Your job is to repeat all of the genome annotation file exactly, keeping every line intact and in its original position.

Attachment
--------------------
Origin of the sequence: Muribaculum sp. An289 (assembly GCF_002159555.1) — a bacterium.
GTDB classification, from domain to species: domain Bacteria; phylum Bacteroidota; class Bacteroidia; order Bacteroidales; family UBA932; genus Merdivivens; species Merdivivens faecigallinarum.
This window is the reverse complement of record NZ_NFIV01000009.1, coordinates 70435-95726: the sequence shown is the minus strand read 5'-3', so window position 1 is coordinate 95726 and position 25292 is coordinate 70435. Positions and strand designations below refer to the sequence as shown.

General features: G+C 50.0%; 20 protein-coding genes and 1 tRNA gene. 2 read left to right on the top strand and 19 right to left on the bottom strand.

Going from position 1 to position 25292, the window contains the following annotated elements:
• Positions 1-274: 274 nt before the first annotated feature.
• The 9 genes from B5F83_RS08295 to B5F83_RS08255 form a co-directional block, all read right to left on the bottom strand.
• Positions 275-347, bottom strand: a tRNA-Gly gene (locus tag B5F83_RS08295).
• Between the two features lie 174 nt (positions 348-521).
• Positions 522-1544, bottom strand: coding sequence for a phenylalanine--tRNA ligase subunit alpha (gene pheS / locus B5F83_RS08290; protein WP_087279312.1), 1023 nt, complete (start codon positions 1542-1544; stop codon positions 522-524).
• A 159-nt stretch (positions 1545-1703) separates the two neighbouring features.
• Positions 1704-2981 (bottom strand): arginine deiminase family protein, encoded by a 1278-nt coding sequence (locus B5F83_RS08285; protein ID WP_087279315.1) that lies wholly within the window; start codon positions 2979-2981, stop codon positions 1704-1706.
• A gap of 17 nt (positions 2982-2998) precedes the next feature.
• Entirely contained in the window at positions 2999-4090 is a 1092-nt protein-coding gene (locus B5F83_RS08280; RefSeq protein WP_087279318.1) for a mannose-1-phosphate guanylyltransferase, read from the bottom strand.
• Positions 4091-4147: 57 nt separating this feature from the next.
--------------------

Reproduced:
Origin of the sequence: Muribaculum sp. An289 (assembly GCF_002159555.1) — a bacterium.
GTDB classification, from domain to species: domain Bacteria; phylum Bacteroidota; class Bacteroidia; order Bacteroidales; family UBA932; genus Merdivivens; species Merdivivens faecigallinarum.
This window is the reverse complement of record NZ_NFIV01000009.1, coordinates 70435-95726: the sequence shown is the minus strand read 5'-3', so window position 1 is coordinate 95726 and position 25292 is coordinate 70435. Positions and strand designations below refer to the sequence as shown.

General features: G+C 50.0%; 20 protein-coding genes and 1 tRNA gene. 2 read left to right on the top strand and 19 right to left on the bottom strand.

Going from position 1 to position 25292, the window contains the following annotated elements:
• Positions 1-274: 274 nt before the first annotated feature.
• The 9 genes from B5F83_RS08295 to B5F83_RS08255 form a co-directional block, all read right to left on the bottom strand.
• Positions 275-347, bottom strand: a tRNA-Gly gene (locus tag B5F83_RS08295).
• Between the two features lie 174 nt (positions 348-521).
• Positions 522-1544, bottom strand: coding sequence for a phenylalanine--tRNA ligase subunit alpha (gene pheS / locus B5F83_RS08290; protein WP_087279312.1), 1023 nt, complete (start codon positions 1542-1544; stop codon positions 522-524).
• A 159-nt stretch (positions 1545-1703) separates the two neighbouring features.
• Positions 1704-2981 (bottom strand): arginine deiminase family protein, encoded by a 1278-nt coding sequence (locus B5F83_RS08285; protein ID WP_087279315.1) that lies wholly within the window; start codon positions 2979-2981, stop codon positions 1704-1706.
• A gap of 17 nt (positions 2982-2998) precedes the next feature.
• Entirely contained in the window at positions 2999-4090 is a 1092-nt protein-coding gene (locus B5F83_RS08280; RefSeq protein WP_087279318.1) for a mannose-1-phosphate guanylyltransferase, read from the bottom strand.
• Positions 4091-4147: 57 nt separating this feature from the next.